• http://profile.yahoo.com/DM6MGQLIHQXJ27RBTU4XSCEKF4 David

    I have to admit to being a little bit bewildered here – I actually thought that in upbraiding me for the term, “lame”, you were perhaps being satirical. Certainly I’m not the only one you’ve ever encountered in the Patheos universe that has used “lame” as a descriptor for an argument or an opinion piece that is not quite up to snuff. Furthermore, “lame” can describe anything from a permanent condition to a temporal experience of pain caused by sitting in an uncomfortable position for a brief period of time. I’ve never head it used to identify a class of people and I can’t believe that very many people read the word “lame” as I used it and think that I’m doing it to deliberately give offense to people with physical disabilities. 

    In any case I assure you that I was not trying to give offense by using that word but if the climate of discussion is this tightly wound, I probably won’t bother joining in further discussions. If I had used the word, “retarded”, I would understand the criticism. If you’re really out to ban the word, “lame”, then, well, you’ve got a busy day ahead of you.

  • John__K

    I’ve never head it used to identify a class of people and I can’t
    believe that very many people read the word “lame” as I used it and
    think that I’m doing it to deliberately give offense to people with
    physical disabilities.

    People who use words like “lame”, “retarded”, or “gay” are general all-purpose insults usually aren’t deliberately trying to give offense to anyone. That actually doesn’t make it better. Neither, of course, does the fact that the use of “lame” to mean “bad” is widespread usage (that probably even makes it worse — having part of your identity associated with hate, stupidity, and moral cowardice frequently doesn’t make it somehow more pleasant or respectful).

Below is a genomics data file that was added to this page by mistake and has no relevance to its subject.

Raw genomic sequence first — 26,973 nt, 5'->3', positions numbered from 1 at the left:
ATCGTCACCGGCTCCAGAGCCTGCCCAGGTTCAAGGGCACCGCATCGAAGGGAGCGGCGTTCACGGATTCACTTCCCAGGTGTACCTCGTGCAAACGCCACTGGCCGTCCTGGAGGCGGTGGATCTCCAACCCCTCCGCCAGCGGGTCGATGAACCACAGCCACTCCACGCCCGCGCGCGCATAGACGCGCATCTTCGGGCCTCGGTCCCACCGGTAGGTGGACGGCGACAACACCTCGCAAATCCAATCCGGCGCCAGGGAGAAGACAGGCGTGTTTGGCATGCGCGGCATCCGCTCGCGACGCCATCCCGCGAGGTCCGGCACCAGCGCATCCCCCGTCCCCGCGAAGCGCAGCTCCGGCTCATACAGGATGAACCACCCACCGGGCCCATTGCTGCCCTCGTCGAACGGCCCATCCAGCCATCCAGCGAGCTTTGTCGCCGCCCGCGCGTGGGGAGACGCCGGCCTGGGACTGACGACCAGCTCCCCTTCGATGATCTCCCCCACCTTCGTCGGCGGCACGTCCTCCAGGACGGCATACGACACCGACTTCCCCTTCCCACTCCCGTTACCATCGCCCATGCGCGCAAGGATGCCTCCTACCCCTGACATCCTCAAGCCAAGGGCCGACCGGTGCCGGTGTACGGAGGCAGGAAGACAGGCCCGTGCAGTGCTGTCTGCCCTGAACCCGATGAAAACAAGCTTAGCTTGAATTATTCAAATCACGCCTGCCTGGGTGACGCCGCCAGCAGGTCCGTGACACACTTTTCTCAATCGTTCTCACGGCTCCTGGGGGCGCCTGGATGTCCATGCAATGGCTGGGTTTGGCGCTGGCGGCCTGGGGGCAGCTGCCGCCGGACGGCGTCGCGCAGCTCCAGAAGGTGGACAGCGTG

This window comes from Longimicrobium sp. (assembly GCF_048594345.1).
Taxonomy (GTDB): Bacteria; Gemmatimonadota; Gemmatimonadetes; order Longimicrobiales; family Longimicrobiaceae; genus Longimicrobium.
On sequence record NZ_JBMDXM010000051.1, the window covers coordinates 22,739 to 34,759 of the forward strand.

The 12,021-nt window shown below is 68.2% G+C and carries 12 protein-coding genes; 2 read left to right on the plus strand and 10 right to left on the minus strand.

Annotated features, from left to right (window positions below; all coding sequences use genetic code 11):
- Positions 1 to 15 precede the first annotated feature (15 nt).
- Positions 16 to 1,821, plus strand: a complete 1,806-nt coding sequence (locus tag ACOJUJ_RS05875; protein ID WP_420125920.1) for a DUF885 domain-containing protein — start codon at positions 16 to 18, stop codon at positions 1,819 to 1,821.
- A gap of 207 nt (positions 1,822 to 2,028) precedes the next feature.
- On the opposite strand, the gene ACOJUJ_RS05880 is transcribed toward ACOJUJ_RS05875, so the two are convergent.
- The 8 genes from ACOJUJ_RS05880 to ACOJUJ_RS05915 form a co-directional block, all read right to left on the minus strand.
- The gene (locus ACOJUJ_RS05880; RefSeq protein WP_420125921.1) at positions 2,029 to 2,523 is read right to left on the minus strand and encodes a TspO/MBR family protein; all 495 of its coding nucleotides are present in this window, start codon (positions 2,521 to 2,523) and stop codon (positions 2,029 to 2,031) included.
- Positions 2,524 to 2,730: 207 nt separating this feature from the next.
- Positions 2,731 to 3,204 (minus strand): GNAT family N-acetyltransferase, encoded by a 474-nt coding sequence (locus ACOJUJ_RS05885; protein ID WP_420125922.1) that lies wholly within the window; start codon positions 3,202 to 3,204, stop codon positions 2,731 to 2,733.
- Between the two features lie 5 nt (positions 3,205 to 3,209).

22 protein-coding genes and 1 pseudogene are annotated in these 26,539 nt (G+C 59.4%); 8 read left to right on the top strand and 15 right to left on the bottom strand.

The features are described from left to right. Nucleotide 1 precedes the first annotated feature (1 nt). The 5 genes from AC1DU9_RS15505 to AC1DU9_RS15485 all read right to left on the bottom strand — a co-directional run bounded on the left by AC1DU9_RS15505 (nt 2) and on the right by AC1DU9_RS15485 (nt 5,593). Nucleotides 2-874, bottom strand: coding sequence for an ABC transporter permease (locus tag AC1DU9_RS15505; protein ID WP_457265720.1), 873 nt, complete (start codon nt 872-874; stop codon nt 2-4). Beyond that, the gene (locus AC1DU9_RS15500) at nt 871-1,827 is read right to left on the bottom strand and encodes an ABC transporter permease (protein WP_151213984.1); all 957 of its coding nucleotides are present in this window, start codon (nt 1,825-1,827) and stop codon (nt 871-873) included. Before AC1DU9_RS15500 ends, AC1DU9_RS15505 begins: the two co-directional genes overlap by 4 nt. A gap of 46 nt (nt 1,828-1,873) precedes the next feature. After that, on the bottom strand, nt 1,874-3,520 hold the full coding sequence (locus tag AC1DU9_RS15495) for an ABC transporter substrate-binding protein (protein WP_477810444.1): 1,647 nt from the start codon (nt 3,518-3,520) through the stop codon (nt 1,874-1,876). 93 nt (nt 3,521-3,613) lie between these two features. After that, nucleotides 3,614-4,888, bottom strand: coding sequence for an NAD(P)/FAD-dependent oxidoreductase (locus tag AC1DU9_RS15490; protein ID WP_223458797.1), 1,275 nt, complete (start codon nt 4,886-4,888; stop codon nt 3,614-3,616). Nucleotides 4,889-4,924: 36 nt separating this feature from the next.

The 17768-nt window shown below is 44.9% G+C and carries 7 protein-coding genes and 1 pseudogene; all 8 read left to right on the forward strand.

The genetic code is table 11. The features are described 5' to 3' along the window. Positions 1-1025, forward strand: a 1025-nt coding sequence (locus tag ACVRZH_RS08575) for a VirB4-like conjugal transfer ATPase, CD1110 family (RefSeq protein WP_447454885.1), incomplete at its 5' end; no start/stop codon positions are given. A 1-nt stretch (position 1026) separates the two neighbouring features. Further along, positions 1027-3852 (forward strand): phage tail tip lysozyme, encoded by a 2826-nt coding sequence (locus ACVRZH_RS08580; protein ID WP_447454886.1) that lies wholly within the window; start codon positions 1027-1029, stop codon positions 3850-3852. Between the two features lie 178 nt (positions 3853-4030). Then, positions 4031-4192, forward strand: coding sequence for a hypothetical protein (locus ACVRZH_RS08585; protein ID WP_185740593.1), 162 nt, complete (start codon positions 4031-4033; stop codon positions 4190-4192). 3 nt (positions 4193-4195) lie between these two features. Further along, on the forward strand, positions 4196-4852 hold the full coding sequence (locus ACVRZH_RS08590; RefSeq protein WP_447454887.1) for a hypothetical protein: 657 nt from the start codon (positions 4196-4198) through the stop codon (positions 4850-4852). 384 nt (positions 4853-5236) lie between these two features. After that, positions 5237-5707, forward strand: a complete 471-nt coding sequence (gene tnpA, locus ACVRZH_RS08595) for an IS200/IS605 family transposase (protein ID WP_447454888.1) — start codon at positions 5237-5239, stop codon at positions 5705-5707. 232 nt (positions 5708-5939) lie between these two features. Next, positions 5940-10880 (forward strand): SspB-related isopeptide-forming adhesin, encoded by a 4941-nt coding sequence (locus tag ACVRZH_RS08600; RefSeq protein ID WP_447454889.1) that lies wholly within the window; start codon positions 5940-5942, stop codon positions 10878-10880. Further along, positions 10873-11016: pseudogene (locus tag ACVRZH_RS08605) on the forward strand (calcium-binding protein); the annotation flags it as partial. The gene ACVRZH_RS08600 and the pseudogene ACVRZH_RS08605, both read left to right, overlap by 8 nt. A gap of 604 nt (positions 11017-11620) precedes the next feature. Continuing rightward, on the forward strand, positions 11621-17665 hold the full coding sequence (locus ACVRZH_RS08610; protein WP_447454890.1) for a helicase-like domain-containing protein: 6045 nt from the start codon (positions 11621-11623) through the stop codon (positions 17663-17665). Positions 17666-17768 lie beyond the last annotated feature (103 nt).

If you can understand why using “retarded” to describe an incompetently-presented argument is rude; it’s not that far to understand why using “lame” (which, as you know, was a descriptor for a physically-handicapped person) for the same purpose would be insulting. It’s in the same category as using “Jew” to mean “cheating” or “greed”.

    Does that make a little more sense?

  • Tricksterson

    Who else wants to see them in a Charlie’s Angels poe?

  • http://profile.yahoo.com/DM6MGQLIHQXJ27RBTU4XSCEKF4 David

    John_K, I cannot believe that many people are that sensitive to the word “lame.” I bet you hear people use it exactly the way I used it about 10 times a day, and I bet you don’t give those who use it a lecture on how it’s actually insulting to disabled people and how people who use it are “otherwise, welcome!” in your presence as long as they repent. 

    I merely said that I thought that the article was “lame”, in that it was insufficiently argued. I made no judgment about the “identity” of the person who wrote it, and I sure didn’t have disabled people in mind when I chose that word. I chose it because the word “lame” communicates the idea of something that is not able to perform the task which it is intended to do. You know as well as I do that it has a much broader meaning than to describe a physically handicapped person. 

    Furthermore, I object to this implication that one who chooses a word without meaning to offend is as guilty as one who chose a word deliberately to offend, unless that word is so provocative and inflammatory that avoiding offense is impossible. If “lame” is as provocative a word as “retarded”, well, then that’s news to me. Perhaps someone should post a list of the forbidden words, if there are so many that are so terribly offensive.